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That makes it look like southernmost part of Nato will be usable, should that diagram become a real construction. That section of Nato is very messed up. I rode down there once to see how it was, to cut some blocks off my commute. It was very dangerous. Cars speeding and swerving around me, just to get queued up for the bridge.
It’s like watching someone hit themselves in the head with a stick and wondering, “do they know they are hitting themselves in the head with a stick”?
Those plans look really nice, but the bike path will have to interfere with car traffic at some point. Either way, if they put the path on the east or west side of the street.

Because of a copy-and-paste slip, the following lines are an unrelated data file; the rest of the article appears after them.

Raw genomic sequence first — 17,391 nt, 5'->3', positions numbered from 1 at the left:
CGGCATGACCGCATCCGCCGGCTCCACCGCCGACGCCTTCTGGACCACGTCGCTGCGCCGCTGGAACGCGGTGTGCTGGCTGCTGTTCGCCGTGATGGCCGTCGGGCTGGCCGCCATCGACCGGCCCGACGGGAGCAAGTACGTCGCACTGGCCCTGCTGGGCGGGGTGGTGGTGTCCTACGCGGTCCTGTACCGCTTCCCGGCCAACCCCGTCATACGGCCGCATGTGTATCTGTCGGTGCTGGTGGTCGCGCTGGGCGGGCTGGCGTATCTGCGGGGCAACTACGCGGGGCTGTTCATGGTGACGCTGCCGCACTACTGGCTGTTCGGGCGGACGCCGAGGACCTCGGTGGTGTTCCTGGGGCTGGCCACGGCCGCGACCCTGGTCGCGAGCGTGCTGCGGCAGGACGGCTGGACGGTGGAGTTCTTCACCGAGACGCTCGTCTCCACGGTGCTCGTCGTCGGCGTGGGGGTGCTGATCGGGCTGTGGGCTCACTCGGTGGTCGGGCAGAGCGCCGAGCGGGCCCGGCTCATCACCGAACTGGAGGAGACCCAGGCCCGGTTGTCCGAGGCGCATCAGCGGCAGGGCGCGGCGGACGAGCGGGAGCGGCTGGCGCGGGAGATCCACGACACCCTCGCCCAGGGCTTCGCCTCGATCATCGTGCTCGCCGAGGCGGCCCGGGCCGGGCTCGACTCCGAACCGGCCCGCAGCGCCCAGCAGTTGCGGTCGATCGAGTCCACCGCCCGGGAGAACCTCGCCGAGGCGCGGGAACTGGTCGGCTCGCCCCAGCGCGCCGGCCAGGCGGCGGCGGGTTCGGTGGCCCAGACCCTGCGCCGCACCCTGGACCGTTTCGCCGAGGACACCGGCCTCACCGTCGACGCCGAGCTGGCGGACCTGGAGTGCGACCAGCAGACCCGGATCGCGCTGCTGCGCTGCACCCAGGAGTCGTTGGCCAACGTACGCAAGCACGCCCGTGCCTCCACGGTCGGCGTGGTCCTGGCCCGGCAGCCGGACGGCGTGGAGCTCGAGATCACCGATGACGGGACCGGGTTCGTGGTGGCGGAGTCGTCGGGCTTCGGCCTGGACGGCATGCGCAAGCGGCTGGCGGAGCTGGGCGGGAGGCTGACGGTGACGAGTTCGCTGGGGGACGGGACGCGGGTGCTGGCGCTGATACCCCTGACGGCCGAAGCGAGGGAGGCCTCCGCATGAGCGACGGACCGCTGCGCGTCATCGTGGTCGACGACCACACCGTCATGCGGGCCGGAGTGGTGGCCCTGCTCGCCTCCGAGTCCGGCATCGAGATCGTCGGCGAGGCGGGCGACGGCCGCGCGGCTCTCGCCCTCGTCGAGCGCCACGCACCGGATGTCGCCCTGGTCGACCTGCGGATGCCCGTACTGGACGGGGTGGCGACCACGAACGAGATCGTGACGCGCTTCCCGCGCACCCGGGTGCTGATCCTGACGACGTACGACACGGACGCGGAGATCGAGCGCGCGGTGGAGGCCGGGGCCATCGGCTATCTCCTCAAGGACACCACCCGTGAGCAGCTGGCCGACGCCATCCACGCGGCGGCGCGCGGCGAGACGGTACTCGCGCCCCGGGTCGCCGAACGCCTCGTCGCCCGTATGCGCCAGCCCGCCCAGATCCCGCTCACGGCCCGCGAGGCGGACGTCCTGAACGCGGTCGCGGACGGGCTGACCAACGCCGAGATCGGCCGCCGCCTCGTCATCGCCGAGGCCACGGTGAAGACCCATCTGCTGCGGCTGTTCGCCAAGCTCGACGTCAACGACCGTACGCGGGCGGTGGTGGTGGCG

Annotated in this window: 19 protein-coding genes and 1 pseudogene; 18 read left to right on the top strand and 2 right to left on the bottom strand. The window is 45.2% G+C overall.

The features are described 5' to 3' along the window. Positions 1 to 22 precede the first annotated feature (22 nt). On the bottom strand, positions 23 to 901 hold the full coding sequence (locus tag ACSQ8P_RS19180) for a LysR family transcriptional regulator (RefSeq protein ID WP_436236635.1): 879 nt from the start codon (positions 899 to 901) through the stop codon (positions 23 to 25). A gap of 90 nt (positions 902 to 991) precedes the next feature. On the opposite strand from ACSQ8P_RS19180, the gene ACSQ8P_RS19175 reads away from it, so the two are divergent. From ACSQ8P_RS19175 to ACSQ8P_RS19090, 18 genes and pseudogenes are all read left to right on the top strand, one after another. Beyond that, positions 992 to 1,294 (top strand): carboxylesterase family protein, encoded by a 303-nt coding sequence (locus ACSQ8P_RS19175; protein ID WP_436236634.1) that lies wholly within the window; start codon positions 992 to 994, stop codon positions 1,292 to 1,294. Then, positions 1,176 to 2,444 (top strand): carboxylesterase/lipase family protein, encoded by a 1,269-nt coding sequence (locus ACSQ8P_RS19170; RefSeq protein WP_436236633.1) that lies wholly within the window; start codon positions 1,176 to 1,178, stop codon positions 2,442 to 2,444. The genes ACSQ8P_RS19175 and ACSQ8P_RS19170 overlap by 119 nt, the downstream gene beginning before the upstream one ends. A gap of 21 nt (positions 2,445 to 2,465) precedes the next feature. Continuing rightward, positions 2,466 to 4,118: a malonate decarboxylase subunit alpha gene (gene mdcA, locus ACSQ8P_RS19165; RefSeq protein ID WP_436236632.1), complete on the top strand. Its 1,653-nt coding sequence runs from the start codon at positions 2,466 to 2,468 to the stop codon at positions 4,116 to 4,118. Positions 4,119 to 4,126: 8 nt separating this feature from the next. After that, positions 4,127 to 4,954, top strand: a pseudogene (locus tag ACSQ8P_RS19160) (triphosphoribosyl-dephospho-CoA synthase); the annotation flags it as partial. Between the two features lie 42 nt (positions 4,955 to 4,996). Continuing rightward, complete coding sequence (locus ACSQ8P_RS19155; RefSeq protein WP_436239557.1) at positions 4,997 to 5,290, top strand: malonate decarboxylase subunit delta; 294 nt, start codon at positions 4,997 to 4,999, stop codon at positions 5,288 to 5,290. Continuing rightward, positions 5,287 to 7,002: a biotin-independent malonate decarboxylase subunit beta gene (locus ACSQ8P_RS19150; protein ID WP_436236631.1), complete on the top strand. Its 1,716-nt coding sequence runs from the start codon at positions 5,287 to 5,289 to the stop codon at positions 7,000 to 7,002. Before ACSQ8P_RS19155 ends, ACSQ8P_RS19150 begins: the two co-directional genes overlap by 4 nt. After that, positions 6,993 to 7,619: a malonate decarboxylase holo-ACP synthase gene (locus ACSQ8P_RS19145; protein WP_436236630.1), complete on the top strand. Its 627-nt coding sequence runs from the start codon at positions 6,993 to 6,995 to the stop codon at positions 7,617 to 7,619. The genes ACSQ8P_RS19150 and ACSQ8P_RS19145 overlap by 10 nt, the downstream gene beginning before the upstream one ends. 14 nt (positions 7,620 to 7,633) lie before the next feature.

The plans above show a east-side bikeway in the northern section (to continue from Better Naito along the waterfront, which then switches to the west side of the street between sections 3 and 4 (about 4 blocks south of 405?).
Like I say, either design has complications. If the bike path is on the west side, then the bikes and cars dance at the Barbur turn off. If the bike lane is on the east all the way through, then they dance at the bridge entry via Grover. Only one option is presented, but the implied option is what I’m suggesting. To contrast.
These changes would be transformative! Naito currently cuts Lair Hill in half and has almost no traffic. And I-5 NB to Ross Island Bridge EB traffic currently gets backed up on Barbur as far as Capitol Hwy sometimes. The Ross Island bridgehead and ramps have been a terrible inefficient waste of space since I-5 was built and orphaned Naito. Will ODOT transfer Naito and/or Barbur to PBOT after this project?